SEASON OF THE WITCH
The year my best friend Joan and I turned thirteen, we started keeping extensive journals, hoping that, since we’d now entered our teens, we’d finally have something worth writing about. That something was love, L-U-V, spelled in poison green neon capital letters, and we were ripe and ready for it… two nubile death-traps, gamey with jail-bait.
In the early seventies, we were drunk on love– free love, Love’s Baby Soft cosmetics, Maybelline’s Roll-On Kissing Gloss, in luscious strawberry and honey orange. Our lips were dripping wet, drenched in promise, and we were dying to be kissed. Love, the way we saw it, was 18-22 years old, tall, long-haired, and lanky, hopefully in a band, and wearing tight patched jeans over a cute little ass. Sometime during that year, I’d heard that the word triskaidecaphobia meant “fear of the number thirteen”…unfortunately; most of the would-be Love Gods we knew definitely had that fear.
Life grew complicated and took on air of espionage as we strove to be mature, mysterious, urban sophisticate foxy ladies. We rearranged our lives in our pursuit of l’amour: instead of rushing home from seventh grade to draw the shades and watch “Dark Shadows” with half the neighborhood, we’d linger at diners smoking Marlboros (the tough, worldly, hippie-chick brand) and drinking black coffee, which we absolutely hated – but God! – it looked so grown-up. After we were sufficiently wired, we’d hit the Fashion Post boutique, trying on all sorts of groovy clothes, and then the Grand Union, where we used to shoplift Maybelline Blooming Colors eye-shadow compacts. I always wore Forest Green, because Cosmo said green eye-shadow looked wanton. Over dinner, I asked my mother what “wanton” meant, and when she said “whorish”, I knew with all my heart and soul that green was, indeed the color of eye shadow I needed to express my true inner feelings.
Wanton-eyed and baby-faced, I waited as patiently as I could for what Cosmo termed a “torrid affair” to occur, but in those days of Free Love, alas…most older men didn’t seem to notice willing, bra-less 13 year-old virgins-not that it really mattered at that point in my development, anyway. And Joan and I had succeeded in terrifying all of the boys our own age. It was clear to us: we needed help in a big way.
Desperate, we turned to Higher Forces, and very seriously practiced witchcraft, calling ourselves Pagans. We earnestly burned incense, buried bits of cloths and hanks of hair, fingernail clippings and coins tied into tiny scraps of material. We’d stare for hours into the flames of candles, we’d sew up little dolls and stick pins into their genital regions.
We’d have sleepover parties at each other’s houses, and would smoke an entire lid of raspy dirt-week, then strip naked and lay on the bed for hours with the lights out, trying to Astral Project. It all went into our diaries– the crushes, the incantations, the drug-inspired supernatural frenzies. We’d write exacting descriptions of what we wore every weekend on what we’d come to term our Fox Hunts … little satin 1940’s bed jackets, glitter platforms and tight-tight jeans covered with Majik Marker doodles of dragons and unicorns. Mine had Queen, Jimmy Hendrix, Bowie and T-Rex lyrics written all over them in a loopy child’s scrawl, the “I’s all dotted with tiny stars – excuse me, I meant Pentagrams.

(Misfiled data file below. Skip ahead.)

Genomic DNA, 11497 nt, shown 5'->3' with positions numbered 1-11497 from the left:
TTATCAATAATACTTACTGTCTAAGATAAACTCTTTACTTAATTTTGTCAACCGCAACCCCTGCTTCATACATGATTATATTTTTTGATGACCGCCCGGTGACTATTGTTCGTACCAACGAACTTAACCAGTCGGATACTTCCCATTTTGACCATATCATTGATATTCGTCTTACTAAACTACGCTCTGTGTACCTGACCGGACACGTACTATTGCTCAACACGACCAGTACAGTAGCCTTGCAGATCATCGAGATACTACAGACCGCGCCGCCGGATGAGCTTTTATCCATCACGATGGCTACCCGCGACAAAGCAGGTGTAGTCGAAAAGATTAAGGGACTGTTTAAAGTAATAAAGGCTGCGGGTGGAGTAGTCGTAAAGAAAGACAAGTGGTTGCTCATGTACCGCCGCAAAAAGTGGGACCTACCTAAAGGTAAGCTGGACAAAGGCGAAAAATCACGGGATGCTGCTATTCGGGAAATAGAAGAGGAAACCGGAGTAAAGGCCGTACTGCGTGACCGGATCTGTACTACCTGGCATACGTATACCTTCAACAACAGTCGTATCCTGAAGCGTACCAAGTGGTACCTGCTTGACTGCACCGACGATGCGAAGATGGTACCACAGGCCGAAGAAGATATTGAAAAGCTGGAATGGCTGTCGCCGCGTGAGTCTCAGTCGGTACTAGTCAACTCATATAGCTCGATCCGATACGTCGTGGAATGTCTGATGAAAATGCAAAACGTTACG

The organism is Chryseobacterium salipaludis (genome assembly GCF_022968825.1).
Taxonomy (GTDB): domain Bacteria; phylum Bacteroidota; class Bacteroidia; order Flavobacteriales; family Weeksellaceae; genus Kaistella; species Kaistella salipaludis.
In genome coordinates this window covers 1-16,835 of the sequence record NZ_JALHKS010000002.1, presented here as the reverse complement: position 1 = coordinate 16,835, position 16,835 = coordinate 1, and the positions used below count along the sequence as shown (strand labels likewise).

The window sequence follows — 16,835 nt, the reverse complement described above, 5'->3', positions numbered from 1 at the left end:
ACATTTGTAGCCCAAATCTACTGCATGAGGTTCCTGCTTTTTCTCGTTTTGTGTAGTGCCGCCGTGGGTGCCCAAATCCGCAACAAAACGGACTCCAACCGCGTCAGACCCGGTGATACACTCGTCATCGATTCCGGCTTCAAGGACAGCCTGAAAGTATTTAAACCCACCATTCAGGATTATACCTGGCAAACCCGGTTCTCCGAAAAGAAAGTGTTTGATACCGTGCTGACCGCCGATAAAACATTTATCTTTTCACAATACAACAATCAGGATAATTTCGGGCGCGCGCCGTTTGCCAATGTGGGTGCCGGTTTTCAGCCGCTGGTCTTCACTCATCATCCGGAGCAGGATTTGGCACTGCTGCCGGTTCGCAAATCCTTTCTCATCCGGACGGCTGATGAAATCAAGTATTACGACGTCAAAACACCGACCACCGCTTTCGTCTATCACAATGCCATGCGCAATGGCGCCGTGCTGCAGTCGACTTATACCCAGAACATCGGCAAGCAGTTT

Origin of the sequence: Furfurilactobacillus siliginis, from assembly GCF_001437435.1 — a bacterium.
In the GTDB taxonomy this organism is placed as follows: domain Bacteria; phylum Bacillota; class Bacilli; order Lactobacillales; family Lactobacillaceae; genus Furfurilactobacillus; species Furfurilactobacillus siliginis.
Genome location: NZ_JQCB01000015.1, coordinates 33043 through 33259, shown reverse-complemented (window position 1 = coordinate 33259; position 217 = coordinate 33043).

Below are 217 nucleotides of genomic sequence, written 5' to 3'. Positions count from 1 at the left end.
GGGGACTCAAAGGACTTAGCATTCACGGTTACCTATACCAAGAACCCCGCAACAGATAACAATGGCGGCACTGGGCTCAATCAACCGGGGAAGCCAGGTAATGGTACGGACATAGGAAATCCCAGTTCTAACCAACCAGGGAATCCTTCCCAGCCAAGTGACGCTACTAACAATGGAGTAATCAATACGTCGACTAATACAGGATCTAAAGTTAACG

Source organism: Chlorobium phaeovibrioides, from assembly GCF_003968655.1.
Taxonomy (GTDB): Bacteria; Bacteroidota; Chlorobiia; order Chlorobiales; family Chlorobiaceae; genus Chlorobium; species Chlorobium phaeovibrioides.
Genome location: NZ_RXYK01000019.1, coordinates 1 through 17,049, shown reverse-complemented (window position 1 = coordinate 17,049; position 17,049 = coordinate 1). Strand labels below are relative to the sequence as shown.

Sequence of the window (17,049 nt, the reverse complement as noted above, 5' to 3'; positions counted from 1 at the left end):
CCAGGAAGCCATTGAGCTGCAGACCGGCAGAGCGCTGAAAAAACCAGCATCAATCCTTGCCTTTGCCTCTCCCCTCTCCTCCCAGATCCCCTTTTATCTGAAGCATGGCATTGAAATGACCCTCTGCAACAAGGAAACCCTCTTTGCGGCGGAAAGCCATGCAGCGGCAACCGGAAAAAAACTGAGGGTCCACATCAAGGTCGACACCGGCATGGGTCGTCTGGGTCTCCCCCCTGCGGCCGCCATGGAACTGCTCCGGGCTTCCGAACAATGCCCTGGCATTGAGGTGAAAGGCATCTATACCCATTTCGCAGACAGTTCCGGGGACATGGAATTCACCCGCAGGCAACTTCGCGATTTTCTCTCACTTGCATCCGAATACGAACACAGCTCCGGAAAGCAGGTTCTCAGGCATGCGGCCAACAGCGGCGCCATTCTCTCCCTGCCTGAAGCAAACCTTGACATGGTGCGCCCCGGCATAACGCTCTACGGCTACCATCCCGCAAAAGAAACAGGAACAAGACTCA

Ultimately, with no magic other than nature involved, we both got our wishes and lost our virginity, and went on to become, at least for a time, home-wreckers in earnest. Then, very suddenly, it seemed, Joan and I were separated – I moved from Connecticut to California, and we fell out of touch.
Even more suddenly, I was no longer a teenager, and the way of life I’d aspired to as a bright young floozy had grown tiresome by my mid-twenties. Even though I was still into lookin’ for love , I was kind of sick of bars, parking lots, motel-rooms, liars, and being The Other Woman. Being a modern-day man-eater just wasn’t as exciting as it had seemed before I’d ventured into The Jungle Of Lust.
Recently, I dug out an old, dusty box of my diaries, and with them, Joan’s letters, and spent an afternoon re-living our manic, desperate, truly wanton adolescent friendship. It was a union full of furtive notes passed in class, with entire sentences underlined; green sparkly Sally Bowles-style nail-polish, Boone’s Farm Ripple wine, headaches, hallucinations, crying jags, buying speed from bikers and carnies, dramatic entrances and exits, parental screaming matches and uncontrollable giggling.
Down near the bottom of the box was a book Joan had given to me for my fourteenth birthday:
HOW TO BECOME A SENSUOUS WITCH: SPELLS, RITUALS AND RECIPES FOR A LIVELIER LOVE LIFE, BY ABRAGAIL AND VALARIA.
The dog-eared cover featured a sultry sorceress with overly-plucked eyebrows, hot pants and square-heeled lace-up boots posed fetchingly near a bubbling cauldron. I hadn't seen Joan in almost twenty years, but he book still smelled like her sandalwood oil, and by the scent alone, I could conjure her up.
I closed my eyes, and there she was before me, standing in a silver Lurex tube-top and cut-off Levi’s, her long blonde hair shimmering, daring me to take another hit off the joint she’s waving around, while she tosses her head, weaves around a bit on her platforms, dancing in all her teenage glory to her favorite song: Donovan’s “Season Of The Witch”.
Listen to “Season Of The Witch” from my spoken word CD Ruined here: